Biodiversity Outlook – What to expect for biodiversity in 2024?

We are anticipating increased focus in 2024 on biodiversity disclosure within corporate reporting.  This is in line with increased global action, legal reforms, shifts in mindset towards biodiversity conservation and nature-positive outcomes that we’re seeing at the moment.

Figure 1: Summary of global developments in the landscape of corporate biodiversity disclosures

The corporate reporting and regulatory landscape are undergoing significant changes, ushering in a new era of nature-related corporate disclosures. The Global Reporting Initiative (GRI) has introduced GRI 101: Biodiversity 2024, an updated reporting standard aimed at enhancing transparency on organisations’ biodiversity impacts. This update closely follows the release of the Taskforce on Nature-related Financial Disclosures (TNFD) late last year, which is a disclosure framework with over 320 organisations, including banks, asset managers and owners, financial institutions, publicly listed companies, and market intermediaries, committing to early adoption by fiscal year 2025.

The European Union (EU) is at the forefront of mandatory biodiversity reporting, with the establishment of the European Sustainability Reporting Standards (ESRS) E4 standards by the European Financial Reporting Advisory Group (EFRAG), that requires EU companies to report on biodiversity risks, opportunities, targets, and action plans.

Other upcoming developments to expect, include the emerging International Financial Reporting Standards (IFRS) developed by the International Sustainability Standards Board (ISSB). The ISSB has announced that there will be enhancements to their disclosure standards to include topics on biodiversity, like natural ecosystems, deforestation, and just transition.

Growing awareness within the investor and financial sectors highlights the significant reputational and legal risks associated with biodiversity loss in investment portfolios. This has led to a shift towards financial instruments prioritising biodiversity to achieve nature-positive outcomes and mitigate financial risks. The financial sector is anticipated to continue driving reporting and regulatory requirements for biodiversity disclosures to meet the increasing demand for transparency, credibility, and the prevention of greenwashing risks.

The intricate interconnectedness of nature and biodiversity can present a daunting challenge for companies to integrate these considerations into their business strategies. Recognising this initial trepidation, a shift is gaining momentum within the corporate landscape, evidenced by the proliferation of frameworks and guidance specifically designed to support a transition towards nature-positive outcomes. Furthermore, leading organisations like Business for Nature Coalition, World Business Council for Sustainable Development (WBCSD) and World Wildlife Fund (WWF) are spearheading the development of practical tools tailored to specific industries, and equipping businesses with the tools and knowledge needed to implement effective nature-positive strategies.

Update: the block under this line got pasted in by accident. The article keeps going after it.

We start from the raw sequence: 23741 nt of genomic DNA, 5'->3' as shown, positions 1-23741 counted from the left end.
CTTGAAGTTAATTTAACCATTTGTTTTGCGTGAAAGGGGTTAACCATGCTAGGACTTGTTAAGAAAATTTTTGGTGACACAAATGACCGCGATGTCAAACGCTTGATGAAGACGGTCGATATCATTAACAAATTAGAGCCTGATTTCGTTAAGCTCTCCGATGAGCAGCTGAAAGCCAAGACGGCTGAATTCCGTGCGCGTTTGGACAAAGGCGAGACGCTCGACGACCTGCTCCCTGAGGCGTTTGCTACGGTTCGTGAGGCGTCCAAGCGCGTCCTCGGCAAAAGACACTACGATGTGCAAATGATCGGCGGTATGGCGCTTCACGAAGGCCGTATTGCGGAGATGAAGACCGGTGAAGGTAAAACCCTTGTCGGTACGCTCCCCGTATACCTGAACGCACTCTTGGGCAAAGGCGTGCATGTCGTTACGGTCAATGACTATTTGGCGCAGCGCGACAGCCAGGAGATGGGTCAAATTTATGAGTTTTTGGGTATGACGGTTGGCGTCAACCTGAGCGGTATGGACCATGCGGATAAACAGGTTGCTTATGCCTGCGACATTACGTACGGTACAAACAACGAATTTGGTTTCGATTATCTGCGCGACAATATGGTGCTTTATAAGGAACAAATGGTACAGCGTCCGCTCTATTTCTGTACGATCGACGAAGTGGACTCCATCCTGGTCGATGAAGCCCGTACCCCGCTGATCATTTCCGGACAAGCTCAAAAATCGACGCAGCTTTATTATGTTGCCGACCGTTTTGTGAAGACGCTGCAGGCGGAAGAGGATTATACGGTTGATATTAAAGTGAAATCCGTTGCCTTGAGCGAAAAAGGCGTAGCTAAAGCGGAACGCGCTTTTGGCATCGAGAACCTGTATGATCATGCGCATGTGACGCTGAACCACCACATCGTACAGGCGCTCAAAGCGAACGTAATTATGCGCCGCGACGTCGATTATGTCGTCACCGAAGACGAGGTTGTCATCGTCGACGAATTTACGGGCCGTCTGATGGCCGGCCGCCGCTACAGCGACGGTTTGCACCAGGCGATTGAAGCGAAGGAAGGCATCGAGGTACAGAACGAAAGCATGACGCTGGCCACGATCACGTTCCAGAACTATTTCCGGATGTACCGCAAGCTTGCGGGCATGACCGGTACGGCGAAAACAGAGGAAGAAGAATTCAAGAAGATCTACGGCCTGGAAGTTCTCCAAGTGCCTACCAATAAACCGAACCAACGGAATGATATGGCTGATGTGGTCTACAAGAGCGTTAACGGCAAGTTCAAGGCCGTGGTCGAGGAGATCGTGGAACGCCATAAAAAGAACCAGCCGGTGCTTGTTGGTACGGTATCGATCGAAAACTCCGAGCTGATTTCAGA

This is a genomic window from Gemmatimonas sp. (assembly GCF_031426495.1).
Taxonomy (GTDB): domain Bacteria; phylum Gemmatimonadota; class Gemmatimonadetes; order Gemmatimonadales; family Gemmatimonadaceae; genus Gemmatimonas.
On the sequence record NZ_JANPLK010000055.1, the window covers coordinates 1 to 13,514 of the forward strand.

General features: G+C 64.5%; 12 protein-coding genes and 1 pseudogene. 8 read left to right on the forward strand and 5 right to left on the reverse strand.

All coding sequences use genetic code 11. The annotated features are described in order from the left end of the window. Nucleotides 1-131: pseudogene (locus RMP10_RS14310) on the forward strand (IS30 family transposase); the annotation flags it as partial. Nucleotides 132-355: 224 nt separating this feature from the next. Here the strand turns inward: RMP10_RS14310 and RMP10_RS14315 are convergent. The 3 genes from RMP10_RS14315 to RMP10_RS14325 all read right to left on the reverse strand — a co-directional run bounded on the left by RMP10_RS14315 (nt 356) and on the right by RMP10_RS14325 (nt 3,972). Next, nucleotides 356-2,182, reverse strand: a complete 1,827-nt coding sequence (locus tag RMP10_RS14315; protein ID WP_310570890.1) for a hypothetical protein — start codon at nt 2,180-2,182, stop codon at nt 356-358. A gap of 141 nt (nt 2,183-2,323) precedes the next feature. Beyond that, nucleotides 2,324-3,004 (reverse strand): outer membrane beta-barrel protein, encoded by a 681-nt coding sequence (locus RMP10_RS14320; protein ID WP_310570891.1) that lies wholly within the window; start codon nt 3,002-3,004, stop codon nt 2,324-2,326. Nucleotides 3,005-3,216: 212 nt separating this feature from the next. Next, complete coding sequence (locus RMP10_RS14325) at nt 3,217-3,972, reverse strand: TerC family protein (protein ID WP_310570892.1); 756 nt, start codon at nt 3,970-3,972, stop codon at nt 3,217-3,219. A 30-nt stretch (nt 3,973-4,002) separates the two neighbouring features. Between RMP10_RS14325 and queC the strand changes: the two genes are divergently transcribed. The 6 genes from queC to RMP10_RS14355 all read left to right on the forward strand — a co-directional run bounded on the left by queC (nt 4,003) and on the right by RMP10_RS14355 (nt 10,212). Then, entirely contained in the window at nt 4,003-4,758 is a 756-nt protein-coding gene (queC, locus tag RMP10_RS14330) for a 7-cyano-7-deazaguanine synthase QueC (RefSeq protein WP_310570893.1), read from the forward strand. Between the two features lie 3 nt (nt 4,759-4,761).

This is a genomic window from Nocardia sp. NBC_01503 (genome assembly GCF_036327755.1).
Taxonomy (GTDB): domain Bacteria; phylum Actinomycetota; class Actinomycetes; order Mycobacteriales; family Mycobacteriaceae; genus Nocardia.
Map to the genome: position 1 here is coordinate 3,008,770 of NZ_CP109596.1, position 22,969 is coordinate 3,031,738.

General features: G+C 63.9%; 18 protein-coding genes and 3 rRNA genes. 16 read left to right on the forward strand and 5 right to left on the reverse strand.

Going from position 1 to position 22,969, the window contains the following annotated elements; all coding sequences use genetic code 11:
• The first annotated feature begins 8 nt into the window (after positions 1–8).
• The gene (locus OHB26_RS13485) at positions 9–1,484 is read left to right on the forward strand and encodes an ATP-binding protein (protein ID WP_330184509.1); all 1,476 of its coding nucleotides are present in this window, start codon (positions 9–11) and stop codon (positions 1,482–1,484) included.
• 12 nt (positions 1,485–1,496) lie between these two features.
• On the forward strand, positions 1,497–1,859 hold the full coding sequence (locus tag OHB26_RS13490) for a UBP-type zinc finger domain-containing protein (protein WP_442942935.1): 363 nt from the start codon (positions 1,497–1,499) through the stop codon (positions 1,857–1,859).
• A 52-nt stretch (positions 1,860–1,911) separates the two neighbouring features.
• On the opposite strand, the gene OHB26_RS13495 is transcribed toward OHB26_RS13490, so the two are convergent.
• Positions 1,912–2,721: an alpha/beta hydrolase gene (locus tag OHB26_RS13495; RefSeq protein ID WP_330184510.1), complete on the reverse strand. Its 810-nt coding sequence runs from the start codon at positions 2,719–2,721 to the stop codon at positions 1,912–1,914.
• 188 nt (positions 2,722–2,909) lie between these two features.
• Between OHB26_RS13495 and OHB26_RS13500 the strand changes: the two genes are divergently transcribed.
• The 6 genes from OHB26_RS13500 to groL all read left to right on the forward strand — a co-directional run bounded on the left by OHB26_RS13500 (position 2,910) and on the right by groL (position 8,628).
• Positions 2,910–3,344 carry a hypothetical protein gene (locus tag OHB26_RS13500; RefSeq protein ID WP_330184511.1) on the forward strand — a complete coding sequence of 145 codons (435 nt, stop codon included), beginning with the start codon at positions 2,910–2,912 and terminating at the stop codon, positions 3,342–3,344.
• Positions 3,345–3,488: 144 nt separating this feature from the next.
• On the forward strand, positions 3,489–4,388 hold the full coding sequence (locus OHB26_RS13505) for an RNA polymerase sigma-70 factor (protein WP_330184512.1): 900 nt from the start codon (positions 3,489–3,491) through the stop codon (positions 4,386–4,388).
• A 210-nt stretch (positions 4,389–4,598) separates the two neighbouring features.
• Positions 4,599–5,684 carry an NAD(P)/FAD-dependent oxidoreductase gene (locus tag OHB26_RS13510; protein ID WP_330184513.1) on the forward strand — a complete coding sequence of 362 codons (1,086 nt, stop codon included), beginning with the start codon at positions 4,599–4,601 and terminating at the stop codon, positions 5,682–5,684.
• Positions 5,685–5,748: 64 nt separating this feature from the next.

Adding further impetus to this positive trajectory is the burgeoning field of science-based Targets for Nature (SBTN). Leveraging SBTN will empower companies to establish quantifiable, achievable, and time-bound nature-related targets, grounded in science, that aligns with planetary boundaries and societal sustainability aspirations. In May 2023, 17 pioneering companies have piloted the first-ever science-based targets for nature, marking a significant advancement in understanding and implementing such targets, ahead of opening the target validation process later this year. As the pilot program will conclude in May 2024, the forthcoming report will offer valuable guidance and insights gleaned from participant companies’ successes and challenges in setting science-based targets.

Despite progress made, there remains a significant gap between rhetoric and reality. It is paramount to recognize that integrating biodiversity considerations within business strategies is not solely a matter of environmental responsibility; it holds tangible benefits. By embracing nature-positive practices, entities can unlock novel opportunities for growth and contribute meaningfully to the construction of a more sustainable future for all. We must seize the momentum generated by UN Biodiversity Conference (COP 15) and UN Climate Change Conference (COP 28), translating ambitious targets into concrete actions on the ground. Ultimately, collective action from governments, businesses, and individuals is essential to protect our planet’s biodiversity and ensure a prosperous future for all.